SWEEPING reductions to public spending and local authority budgets have wreaked havoc across communities up and down the country as hospitals, schools, and emergency services are forced to make cuts, libraries and youth clubs close, and specialist services are withdrawn.

Add the rise in food bank use and Universal Credit causing universal misery and you get the picture of the wretched existence many in our country and community experience.

For workers in these crippled services it means stress and misery caused by the intensification of work schedules, lack of secure jobs, low pay, and the work-till-you-drop culture, all destroying lives.

The failed models of phony “partnership working” with employers, “working smarter” etc have not delivered for working people in the workplace or community.

We need a co-ordinated, far more assertive approach to industrial relations in our view, with a move away from fragmented, localised campaigning. We need joint working, not with employers but with other trade union branches and shop steward committees in the surrounding areas – as a start, in line with STUC policy.

We need that collective strength to take our campaigning forward with demands for investment in our public services rather than so-called “savings”. We need to go on the offensive, supporting the TUC call for a shorter working week without loss of pay, earlier retirement, reverse the intensification of work, as part of a determined drive to raise living standards. We are sick of West Dunbartonshire Council managing decline. We are not going to accept attacks on hard-earned terms and conditions, more so while budgets are not fully spent.

We call for support for our rally prior to the council meeting on August 28, 5pm at Clydebank Town Hall. To the community at large – support us, don’t lose your services that you are paying for through your taxes. Be there!

Val Jennings, UNISON Convenor, West Dunbartonshire branch; Margaret Wood, UNITE Convenor, West Dunbartonshire branch; David Scott, GMB Convenor, West Dunbartonshire branch; Tom Morrison, Secretary, Clydebank Trades Union Council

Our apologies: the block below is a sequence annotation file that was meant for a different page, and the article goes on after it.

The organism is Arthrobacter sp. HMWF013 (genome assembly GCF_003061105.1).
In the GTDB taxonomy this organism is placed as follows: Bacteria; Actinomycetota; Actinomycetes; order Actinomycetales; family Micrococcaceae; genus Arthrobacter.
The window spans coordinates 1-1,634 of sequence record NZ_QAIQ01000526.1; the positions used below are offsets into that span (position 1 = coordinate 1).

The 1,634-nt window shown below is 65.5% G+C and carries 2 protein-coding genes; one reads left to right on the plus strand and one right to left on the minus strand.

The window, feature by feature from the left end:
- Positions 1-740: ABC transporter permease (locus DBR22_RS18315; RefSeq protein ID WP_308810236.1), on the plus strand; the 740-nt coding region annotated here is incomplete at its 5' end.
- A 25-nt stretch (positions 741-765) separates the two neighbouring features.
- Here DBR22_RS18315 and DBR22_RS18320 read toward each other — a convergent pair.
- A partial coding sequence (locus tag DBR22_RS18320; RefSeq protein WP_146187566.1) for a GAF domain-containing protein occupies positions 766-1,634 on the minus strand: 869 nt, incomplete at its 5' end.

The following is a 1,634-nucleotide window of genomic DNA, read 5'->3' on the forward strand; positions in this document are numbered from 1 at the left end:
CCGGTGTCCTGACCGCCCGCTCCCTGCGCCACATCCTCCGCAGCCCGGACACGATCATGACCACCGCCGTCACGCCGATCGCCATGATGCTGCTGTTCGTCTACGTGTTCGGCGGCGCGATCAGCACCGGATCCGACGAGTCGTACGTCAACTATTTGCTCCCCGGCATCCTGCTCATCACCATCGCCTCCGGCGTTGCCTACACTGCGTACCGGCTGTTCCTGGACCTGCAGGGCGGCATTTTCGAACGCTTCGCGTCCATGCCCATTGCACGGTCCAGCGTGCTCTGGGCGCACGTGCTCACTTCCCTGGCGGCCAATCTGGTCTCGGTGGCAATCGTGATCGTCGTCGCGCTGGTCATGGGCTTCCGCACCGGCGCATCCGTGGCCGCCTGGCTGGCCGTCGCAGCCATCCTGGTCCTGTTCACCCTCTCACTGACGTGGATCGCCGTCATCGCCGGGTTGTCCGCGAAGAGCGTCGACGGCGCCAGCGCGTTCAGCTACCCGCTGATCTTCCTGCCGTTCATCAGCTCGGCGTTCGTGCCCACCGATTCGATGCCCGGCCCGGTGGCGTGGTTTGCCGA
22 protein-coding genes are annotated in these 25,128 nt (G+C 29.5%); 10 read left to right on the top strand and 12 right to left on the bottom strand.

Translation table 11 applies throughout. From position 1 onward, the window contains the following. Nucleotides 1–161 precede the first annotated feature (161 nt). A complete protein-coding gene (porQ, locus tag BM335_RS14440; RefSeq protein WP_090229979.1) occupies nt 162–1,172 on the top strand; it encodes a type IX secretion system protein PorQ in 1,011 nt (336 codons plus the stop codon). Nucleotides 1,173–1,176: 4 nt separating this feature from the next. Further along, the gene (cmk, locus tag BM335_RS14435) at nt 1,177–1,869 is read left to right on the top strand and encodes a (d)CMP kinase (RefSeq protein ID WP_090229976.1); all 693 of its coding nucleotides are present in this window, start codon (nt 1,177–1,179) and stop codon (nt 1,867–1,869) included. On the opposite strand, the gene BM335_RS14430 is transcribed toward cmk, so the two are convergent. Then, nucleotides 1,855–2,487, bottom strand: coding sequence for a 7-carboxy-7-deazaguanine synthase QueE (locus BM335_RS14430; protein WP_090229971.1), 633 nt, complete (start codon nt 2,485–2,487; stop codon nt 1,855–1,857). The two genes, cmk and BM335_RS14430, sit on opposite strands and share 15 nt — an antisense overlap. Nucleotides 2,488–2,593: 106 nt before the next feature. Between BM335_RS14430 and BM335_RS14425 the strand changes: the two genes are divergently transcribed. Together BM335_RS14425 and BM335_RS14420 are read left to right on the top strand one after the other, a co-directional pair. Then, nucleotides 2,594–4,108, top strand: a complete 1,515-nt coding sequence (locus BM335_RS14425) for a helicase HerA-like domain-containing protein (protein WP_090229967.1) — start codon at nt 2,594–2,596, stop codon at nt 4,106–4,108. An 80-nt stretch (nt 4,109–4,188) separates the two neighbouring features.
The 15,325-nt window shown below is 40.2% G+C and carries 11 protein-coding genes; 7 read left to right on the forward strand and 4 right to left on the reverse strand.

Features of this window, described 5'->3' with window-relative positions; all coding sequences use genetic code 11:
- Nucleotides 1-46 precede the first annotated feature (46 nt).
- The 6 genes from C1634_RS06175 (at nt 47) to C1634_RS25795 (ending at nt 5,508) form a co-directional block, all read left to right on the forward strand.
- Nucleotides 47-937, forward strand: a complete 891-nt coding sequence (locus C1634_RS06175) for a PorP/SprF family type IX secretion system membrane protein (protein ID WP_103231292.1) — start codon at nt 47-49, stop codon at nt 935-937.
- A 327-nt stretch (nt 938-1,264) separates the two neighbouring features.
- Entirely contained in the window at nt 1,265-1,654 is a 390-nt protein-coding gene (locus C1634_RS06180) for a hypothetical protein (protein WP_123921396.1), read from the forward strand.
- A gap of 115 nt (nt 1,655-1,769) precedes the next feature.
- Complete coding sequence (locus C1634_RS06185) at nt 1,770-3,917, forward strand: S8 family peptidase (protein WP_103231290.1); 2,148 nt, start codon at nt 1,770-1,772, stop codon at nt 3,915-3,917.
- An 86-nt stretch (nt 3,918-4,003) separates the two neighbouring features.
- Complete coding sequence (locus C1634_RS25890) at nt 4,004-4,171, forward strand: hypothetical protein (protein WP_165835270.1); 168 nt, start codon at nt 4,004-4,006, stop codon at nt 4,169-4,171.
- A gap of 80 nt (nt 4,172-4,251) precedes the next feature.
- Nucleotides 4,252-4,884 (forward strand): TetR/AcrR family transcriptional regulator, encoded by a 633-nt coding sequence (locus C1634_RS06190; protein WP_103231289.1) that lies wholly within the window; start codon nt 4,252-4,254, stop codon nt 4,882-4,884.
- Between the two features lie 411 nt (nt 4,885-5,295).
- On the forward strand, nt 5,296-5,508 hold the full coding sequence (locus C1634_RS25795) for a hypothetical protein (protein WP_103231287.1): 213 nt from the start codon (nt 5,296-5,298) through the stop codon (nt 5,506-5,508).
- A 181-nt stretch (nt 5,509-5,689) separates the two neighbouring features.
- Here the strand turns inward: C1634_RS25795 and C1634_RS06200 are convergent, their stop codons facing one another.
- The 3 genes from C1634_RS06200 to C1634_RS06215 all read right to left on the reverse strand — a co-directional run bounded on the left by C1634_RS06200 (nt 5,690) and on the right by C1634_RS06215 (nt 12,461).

COLIN Fox (Letters, August 6) exhorts us all to support the Venezuelan Government in their struggle. It seems strange that at such a crucial phase of our struggle for self-determination Comrade Fox wishes us to divert our energies to South America.

Venezuela, Palestine, Kurdistan, Cuba, Catalonia. Are these struggles not peripheral? Our struggles should be in the housing schemes, villages and towns of Scotland.

It might be that we can see in that letter one of the many reasons for the collapse of the Scottish Socialist Party as a political force in Scotland.

Hamish Kirk

LESLEY Riddoch dismisses BBC Scotland far too rapidly (Scotland needs incisive journalism, not irrelevant BBC network fodder, August 8).

Watch The Nine (we’re missing Debate Night since its summer break) and you will see some impressive coverage of the kind of Scottish society which the mainstream BBC would probably look down their noses at.

READ MORE: Scotland needs incisive journalism, not irrelevant BBC network fodder

I can imagine that there are struggles in the newsroom over political coverage, but deeper matters are aired. In particular, individual altruistic initiatives are regularly discussed: the ex-prisoner refurbishing an outreach bus to support the recently released; others helping people with drug addictions or running school uniform banks.

To see our fellow citizens discussing their initiatives in an appreciated environment affirms our steps to self-determination.

Aside from the established team of familiar faces, The Nine seems to offer a comprehensive opportunity for young reporters. Outstanding is Rajdeep Sandhu, whose ironic take on Westminster is refreshingly irreverent.

BBC Scotland isn’t perfect, but it is providing some building blocks for the kind of coverage we need to be planning for an independent future.

Cathie Lloyd
Letters, Lochbroom

THE apologist for BBC Scotland, Ian Small (Letters, August 8),

could take out a two-page spread in the National defending the BBC record, but we have the evidence of our eyes and ears.

Richard Walthew

READ MORE: From the BBC: 'Coverage of Ofcom report was cherry picked'​

GIVEN the reluctance by BBC Scotland to cover the latest poll on Scottish independence, I would suggest that the corporation is renamed the Biased Boris Cheerleaders in Scotland.

I would love to see if any other readers of the National have other alternative names for the broadcaster.

Alan Laing